The days of live classic car auctions at Barrett-Jackson, Mecum Auctions, and RM Sotheby’s aren’t over but are losing popularity in a post-COVID world where online auctions have become all the rage.
Bloomberg reports digital auction platform “Bring a Trailer,” also known as BaT, has become a hit with the classic car enthusiast community. Collectors are selling their cars on BaT instead of traditional live auctions.
In 2021, BaT sold $828.7 million worth of cars, more than a 100% jump over the $398 million sold in 2020 and a quarter billion more than any live-auction-house competitor (Mecum Auctions reported $578 million in total sales, RM Sotheby’s reported around $407 million, and Barrett-Jackson a little more than $191 million last year).
For the first time last year, online auctions surpassed live auctions, selling 20,000 cars compared with 16,000, according to data from classic car insurer Hagerty.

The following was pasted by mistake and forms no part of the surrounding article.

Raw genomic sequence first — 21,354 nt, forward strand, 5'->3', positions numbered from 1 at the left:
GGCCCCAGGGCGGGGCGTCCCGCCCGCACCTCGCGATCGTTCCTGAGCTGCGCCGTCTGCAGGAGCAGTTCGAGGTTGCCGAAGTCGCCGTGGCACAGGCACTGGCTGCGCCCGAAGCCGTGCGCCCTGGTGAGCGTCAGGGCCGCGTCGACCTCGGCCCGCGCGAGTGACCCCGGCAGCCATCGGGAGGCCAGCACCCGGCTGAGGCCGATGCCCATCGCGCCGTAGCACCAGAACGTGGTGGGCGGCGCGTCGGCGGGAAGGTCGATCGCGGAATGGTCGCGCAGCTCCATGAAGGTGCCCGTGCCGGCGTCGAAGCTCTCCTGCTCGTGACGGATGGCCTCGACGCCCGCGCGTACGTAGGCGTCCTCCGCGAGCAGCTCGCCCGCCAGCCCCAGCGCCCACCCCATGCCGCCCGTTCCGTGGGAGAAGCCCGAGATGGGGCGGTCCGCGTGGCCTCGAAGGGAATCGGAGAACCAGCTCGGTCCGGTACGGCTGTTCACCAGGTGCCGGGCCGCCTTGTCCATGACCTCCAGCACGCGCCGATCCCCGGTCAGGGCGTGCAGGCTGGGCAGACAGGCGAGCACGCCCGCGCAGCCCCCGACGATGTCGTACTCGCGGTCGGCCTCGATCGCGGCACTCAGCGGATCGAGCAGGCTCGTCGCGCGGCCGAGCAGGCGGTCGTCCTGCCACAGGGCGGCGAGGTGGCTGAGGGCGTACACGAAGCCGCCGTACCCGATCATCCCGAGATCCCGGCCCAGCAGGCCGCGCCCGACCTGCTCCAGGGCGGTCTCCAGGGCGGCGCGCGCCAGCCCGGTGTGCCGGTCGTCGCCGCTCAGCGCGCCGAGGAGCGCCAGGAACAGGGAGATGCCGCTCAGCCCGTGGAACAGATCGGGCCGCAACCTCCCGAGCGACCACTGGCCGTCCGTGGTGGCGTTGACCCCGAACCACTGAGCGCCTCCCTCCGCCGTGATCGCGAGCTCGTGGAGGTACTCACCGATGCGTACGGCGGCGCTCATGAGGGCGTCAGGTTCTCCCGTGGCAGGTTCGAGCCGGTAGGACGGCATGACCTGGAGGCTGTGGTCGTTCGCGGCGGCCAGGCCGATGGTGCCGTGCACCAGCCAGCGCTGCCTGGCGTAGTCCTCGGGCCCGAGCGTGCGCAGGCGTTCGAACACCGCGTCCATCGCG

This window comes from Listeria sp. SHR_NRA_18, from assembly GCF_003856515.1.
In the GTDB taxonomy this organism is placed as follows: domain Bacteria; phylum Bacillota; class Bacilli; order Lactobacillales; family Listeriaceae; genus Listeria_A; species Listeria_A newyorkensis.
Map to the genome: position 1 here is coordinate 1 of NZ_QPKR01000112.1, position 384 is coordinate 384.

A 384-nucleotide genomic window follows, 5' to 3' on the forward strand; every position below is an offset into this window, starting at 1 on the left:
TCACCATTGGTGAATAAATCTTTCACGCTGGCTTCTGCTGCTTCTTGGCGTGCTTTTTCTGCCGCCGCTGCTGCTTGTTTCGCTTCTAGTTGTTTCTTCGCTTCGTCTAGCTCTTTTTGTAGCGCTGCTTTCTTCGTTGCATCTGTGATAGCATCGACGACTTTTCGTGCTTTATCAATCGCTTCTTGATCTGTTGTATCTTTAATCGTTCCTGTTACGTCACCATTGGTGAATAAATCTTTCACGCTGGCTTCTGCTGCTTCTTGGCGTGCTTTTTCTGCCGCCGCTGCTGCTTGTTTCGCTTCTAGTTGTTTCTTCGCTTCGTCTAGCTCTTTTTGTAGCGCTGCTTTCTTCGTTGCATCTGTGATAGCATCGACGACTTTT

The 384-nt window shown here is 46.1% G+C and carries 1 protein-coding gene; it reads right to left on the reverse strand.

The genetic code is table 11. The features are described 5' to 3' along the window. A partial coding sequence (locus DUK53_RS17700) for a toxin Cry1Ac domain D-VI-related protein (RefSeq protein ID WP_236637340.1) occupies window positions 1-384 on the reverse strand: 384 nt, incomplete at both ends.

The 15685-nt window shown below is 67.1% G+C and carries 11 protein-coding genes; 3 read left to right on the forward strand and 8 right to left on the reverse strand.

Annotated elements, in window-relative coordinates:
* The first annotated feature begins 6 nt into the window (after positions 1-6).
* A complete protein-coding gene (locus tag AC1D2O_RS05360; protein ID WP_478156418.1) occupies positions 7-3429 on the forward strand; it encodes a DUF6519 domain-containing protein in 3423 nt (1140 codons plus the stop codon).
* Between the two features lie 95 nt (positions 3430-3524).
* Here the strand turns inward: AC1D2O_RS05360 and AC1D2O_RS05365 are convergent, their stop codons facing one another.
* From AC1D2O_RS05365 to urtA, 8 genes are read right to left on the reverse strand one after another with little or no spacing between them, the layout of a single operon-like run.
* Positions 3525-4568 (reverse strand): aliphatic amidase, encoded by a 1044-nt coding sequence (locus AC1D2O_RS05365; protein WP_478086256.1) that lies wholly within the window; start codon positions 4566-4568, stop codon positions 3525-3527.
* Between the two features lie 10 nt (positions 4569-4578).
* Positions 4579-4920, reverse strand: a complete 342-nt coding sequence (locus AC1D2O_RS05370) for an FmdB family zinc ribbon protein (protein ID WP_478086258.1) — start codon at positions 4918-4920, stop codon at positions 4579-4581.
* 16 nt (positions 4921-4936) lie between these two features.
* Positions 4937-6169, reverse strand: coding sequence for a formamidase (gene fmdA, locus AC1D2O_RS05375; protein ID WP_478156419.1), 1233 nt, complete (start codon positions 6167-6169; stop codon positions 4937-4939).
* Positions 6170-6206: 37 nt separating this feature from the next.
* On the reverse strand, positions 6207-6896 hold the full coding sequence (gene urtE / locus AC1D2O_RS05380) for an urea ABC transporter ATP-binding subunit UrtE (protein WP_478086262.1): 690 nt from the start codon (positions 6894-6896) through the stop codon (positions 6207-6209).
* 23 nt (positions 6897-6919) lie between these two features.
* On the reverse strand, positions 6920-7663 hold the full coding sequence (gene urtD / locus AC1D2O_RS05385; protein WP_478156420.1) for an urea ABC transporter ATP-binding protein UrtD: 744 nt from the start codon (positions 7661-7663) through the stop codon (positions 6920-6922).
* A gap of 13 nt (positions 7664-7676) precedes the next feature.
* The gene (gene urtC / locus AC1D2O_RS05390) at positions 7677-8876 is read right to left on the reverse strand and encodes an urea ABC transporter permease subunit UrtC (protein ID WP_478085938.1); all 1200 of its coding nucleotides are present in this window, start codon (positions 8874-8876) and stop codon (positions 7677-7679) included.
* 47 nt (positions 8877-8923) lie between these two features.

Hagerty’s Kevin Fisher said online car sales were up 107% YoY, jumping from $492.5 million sold in 2020 to $1.02 billion in 2021.
“Online and live auctions were on fire last year,” Fisher said.
BaT reports that highly collectible cars, usually reserved for live auctions, are being sold on its website. “Moving online removes the middle men in an inherently opaque industry cloaked by backdoor deals, insider favors and clubby agreements between power brokers,” Bloomberg said.
Since the pandemic began, attendance plummeted at live auctions as sales of blue-chip cars shifted to online auctions. Top auction houses have reduced the number of live auctions.
The days of live classic car auctions in big fancy white tents with Champagne and beautiful women aren’t over, but for the time being, online auctions appear to be red hot.